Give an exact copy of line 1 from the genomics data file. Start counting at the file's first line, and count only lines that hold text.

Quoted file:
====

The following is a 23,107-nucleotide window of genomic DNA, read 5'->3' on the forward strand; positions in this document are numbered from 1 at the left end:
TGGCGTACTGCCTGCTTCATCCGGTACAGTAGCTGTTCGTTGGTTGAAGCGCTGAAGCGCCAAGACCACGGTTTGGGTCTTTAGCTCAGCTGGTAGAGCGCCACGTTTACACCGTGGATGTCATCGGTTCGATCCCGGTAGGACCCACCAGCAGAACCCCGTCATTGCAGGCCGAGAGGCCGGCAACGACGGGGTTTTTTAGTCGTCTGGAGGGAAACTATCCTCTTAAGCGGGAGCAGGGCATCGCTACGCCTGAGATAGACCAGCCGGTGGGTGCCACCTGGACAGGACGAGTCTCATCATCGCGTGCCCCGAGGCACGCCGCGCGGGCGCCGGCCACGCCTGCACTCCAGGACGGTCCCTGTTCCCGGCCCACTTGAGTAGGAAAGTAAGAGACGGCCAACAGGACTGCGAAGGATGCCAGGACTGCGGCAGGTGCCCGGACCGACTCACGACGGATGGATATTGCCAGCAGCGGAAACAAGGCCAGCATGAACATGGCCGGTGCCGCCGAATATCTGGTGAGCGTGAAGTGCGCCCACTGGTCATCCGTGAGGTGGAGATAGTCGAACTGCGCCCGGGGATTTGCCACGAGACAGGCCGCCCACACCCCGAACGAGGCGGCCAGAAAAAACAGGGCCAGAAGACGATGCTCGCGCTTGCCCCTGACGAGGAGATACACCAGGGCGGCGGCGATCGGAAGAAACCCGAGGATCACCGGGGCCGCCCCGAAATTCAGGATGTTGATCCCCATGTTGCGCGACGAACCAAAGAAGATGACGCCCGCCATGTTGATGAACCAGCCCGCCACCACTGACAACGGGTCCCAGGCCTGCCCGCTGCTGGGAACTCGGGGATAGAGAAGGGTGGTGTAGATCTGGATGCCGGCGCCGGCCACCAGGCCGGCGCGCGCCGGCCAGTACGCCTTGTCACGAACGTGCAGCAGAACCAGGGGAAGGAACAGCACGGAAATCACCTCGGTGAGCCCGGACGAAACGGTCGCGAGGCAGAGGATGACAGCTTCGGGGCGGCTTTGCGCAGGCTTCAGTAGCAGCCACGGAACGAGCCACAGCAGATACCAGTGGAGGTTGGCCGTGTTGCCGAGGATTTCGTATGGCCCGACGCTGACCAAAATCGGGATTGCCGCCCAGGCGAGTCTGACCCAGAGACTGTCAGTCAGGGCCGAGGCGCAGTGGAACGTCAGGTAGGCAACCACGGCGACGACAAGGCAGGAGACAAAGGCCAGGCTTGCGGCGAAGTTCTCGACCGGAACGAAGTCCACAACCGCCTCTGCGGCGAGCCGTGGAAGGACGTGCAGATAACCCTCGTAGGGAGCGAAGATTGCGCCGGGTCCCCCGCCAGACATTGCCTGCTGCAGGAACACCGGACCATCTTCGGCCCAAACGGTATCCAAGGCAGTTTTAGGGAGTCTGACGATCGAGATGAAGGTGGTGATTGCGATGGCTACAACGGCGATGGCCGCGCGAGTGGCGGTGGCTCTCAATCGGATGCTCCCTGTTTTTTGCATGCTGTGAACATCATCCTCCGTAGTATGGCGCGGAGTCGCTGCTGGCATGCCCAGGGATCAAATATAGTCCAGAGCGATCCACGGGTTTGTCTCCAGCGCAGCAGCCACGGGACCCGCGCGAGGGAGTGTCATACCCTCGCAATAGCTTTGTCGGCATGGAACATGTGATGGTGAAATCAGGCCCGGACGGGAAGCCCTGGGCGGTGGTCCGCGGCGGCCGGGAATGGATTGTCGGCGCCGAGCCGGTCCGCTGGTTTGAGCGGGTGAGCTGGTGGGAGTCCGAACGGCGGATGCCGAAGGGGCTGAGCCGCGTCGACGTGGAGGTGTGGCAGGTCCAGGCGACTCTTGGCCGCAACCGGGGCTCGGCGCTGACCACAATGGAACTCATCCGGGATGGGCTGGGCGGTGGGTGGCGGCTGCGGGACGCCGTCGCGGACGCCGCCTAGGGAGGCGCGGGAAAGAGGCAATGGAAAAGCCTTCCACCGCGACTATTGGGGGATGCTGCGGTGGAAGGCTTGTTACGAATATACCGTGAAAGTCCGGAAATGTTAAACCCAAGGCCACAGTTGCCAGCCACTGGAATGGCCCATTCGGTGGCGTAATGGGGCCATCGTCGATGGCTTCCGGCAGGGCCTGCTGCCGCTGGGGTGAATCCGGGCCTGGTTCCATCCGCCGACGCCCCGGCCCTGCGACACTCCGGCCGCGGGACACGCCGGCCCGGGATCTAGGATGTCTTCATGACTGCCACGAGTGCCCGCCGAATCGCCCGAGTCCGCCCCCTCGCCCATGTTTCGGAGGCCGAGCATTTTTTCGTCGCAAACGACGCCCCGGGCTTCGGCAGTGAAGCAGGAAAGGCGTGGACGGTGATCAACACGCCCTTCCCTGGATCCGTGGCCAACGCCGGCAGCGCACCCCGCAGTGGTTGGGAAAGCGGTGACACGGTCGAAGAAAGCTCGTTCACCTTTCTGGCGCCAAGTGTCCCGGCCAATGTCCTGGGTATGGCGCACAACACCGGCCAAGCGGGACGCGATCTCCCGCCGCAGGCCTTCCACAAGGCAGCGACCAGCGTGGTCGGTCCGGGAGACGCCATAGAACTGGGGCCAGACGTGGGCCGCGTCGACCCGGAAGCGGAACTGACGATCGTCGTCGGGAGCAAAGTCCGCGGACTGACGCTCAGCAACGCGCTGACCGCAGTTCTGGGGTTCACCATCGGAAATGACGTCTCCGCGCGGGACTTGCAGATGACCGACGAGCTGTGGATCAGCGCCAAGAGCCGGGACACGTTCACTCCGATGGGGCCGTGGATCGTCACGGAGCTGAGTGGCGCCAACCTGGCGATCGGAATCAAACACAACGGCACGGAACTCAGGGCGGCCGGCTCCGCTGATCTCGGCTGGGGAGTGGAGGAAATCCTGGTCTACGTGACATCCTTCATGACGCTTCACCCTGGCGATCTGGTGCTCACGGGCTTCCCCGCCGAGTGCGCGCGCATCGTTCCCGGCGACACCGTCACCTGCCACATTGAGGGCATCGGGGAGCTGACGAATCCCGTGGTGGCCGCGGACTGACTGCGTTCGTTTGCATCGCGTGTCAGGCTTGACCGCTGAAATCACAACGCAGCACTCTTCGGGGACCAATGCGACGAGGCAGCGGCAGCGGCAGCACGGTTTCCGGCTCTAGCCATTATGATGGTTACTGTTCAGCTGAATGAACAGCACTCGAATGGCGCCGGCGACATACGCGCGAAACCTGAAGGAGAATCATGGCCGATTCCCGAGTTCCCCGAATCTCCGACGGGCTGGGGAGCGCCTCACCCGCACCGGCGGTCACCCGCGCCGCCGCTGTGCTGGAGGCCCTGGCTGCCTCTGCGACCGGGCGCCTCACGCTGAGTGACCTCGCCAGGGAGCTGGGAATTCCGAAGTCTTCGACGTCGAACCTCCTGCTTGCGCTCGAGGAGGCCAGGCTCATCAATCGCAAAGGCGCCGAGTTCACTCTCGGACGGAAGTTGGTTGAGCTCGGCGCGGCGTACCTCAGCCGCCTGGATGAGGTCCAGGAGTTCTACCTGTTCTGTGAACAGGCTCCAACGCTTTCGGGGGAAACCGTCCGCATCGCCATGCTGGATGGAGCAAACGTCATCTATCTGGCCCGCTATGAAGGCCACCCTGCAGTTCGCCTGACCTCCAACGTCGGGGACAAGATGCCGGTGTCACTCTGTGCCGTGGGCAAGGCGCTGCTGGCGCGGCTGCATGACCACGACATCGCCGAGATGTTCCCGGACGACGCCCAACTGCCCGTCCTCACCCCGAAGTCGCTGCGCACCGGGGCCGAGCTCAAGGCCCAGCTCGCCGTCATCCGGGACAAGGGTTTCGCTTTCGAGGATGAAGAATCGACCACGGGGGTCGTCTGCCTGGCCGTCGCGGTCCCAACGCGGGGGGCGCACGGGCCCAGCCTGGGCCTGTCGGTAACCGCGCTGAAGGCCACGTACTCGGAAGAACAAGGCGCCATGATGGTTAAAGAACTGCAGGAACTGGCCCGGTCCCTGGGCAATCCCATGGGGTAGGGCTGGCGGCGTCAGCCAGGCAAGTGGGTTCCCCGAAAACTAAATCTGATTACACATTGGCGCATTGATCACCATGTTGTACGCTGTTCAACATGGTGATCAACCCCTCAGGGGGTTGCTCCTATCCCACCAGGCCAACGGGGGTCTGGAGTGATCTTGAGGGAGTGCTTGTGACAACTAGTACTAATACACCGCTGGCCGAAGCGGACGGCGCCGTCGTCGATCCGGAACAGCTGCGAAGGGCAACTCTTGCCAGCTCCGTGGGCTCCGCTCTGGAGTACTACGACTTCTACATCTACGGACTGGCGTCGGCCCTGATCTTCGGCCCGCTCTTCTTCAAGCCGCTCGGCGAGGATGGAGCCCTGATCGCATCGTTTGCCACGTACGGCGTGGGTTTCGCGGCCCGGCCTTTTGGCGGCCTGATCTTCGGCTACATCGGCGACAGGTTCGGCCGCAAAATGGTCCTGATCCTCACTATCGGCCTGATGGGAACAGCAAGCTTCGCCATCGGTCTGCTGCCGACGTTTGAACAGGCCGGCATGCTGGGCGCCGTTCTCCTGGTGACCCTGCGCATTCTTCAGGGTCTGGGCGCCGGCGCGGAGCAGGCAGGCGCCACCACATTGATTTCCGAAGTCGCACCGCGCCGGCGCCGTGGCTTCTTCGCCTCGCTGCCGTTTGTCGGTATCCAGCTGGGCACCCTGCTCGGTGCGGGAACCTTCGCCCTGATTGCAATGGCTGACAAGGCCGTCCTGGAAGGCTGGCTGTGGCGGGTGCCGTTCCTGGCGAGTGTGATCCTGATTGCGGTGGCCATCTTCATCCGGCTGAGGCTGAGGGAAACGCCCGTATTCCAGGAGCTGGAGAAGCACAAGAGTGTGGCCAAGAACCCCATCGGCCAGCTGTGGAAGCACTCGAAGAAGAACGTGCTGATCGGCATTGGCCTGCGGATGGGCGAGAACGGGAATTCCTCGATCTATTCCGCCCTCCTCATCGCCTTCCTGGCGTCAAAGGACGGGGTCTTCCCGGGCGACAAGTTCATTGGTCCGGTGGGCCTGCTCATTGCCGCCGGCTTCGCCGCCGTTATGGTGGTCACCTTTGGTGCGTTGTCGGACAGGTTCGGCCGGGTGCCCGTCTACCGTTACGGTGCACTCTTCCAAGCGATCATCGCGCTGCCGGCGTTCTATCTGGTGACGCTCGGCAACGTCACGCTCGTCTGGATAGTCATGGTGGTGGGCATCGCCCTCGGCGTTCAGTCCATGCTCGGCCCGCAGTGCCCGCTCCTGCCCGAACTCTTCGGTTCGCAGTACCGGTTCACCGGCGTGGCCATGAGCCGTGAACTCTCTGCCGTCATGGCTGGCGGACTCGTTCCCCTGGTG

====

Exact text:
The following is a 23,107-nucleotide window of genomic DNA, read 5'->3' on the forward strand; positions in this document are numbered from 1 at the left end: